Seasonal depression is a condition where people experience symptoms such as decreased energy, a lack of motivation, depressive thoughts, oversleeping or insomnia. It most commonly develops during the winter (especially in the mid-Atlantic and New England regions, where the cold and often-overcast season lasts longer), but it can develop during the other seasons as well.
The technical name of this ailment is seasonal affective disorder (SAD), and though it’s frequently referred to as “the winter blues,” they aren’t entirely the same. The winter blues typically refers to a mild case of seasonal depression that can usually be relieved at home, while SAD is a more severe case that often requires professional help to resolve.
In this article, we’re going to take a closer look at seasonal affective disorder, its main causes, symptoms to identify in yourself and the best ways you can remedy this condition during winter.
Seasonal depression – Winter
Different seasons affect people differently, and so, seasonal affective disorder (SAD) can occur to anyone all year long, though it is rare to occur in spring and summer. SAD is most prevalent during the winter months due to how many health-hindering factors are influencing us at the same time, including—decreased sun exposure (Vitamin D deficiency), increased sugar and alcohol intake, consecutive gloomy, gray days and more.
The symptoms of SAD are similar to symptoms of “traditional” depression, which is why the biggest sign of which condition is present will be when exactly the symptoms developed.
The most common symptoms include:
Lack of energy (lethargy)
Depressive feelings or thoughts
Trouble sleeping (or sleeping too much)
Disinterest in relationships and activities
Lack of motivation or self-control
Significant weight gain or weight loss
If you’ve been exhibiting several of the above systems for several consecutive weeks (or you’ve seen the signs in a loved one), you may be struggling with seasonal depression this winter.
The good news? It’s temporary.
How to overcome seasonal depression
Depending on the severity, this condition may be completely treatable at home (such as in the case of the winter blues). Even with the more severe cases like SAD, the below methods can greatly benefit you during recovery.
1. Exercise in a way you enjoy
Exercising regularly isn’t easy, but it’s one of the best things you can do for your physical and mental health. One of the greatest things about exercise is there’s no one way to do it; if you don’t like running on a treadmill, you don’t have to. If you love long walks in nature, do that.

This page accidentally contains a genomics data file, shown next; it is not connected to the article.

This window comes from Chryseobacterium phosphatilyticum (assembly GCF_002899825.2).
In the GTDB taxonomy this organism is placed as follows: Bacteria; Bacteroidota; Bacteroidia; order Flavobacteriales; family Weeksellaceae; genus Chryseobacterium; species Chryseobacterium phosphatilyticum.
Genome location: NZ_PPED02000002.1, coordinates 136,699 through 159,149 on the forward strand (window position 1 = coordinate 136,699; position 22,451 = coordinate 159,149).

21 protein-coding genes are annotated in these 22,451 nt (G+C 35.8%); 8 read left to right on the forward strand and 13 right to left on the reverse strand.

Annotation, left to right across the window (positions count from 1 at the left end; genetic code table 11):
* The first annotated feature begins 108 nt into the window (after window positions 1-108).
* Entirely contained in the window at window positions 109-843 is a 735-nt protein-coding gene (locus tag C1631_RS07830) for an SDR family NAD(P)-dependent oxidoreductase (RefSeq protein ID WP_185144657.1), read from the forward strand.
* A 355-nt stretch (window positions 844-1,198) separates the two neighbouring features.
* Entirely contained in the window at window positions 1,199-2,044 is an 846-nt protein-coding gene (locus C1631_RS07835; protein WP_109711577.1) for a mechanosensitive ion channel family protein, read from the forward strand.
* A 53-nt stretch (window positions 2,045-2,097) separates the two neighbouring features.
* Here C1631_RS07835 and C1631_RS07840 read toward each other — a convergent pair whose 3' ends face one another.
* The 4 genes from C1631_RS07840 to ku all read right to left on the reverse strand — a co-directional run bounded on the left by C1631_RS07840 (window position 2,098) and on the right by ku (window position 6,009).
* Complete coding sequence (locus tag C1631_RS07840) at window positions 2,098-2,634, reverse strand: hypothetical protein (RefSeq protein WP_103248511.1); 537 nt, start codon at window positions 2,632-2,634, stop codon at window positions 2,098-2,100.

Exercise is intentional movement, and intentional movement can be a variety of activities from running or walking to roller-blading or riding a bike, and many more ways to get up and move.
When it comes to exercise, anywhere from 20 to 30 minutes a day can make all the difference in both your mental and physical health.
2. Prioritize your nutrition
The state of our mental and brain health is directly impacted by what we eat, and certain diets, such as those high in sugar and alcohol (which are especially common during the winter months due to holidays) lead to chronic inflammation. Inflammation is a physical state that has been linked to countless illnesses, including depression, anxiety, diabetes and liver disease, according to a study from Psycom.net.
You can prioritize your nutrition by eating “clean protein” over processed meats (grass-fed beef over hot dogs), whole grains (brown rice over white), an abundance of fruits and vegetables and drinking at least eight glasses of water per day.
3. Up your sunlight intake
How you do this might look a little different, depending on where you live. On days that aren’t as cold and are producing great sunshine, step outside for at least 15 minutes. To maximize sun absorption, consider wearing shorts and/or a tank top if the weather allows.
If it never gets warm enough to spend that kind of time outside, your best alternative would be to buy a lightbox. These boxes can be as big as a space heater or small enough to prop on your desk, but they all perform the same job: mimic the rays of the sun to trick your body into producing Vitamin D (the “sunshine vitamin” we all become deficient in during winter). Remember though, just like the sun, don’t look directly at it!
4. Reach out for help when you need it
There are many different options for seasonal depression treatment that depend on factors such as the severity of the condition, how long it’s been present, and whether it’s actually seasonal depression (seasonal affective disorder) or “the blues.”
Conventional treatment methods include light therapy, psychotherapy and medication. Holistic treatment methods include nature therapy, nutrition, exercise and other lifestyle changes.
Here at Tapestry, our treatment plans merge both traditional and holistic techniques in order to address the full spectrum of your health: mind, body and soul.
Start your recovery today
Tapestry is a premier behavioral health treatment provider that offers an evolved approach to eating disorders, substance use disorders and mental health treatment. We recognize the existence of these conditions is rarely isolated and that their development is often the result of other factors (such as trauma), which is why we offer a multifaceted approach to treatment.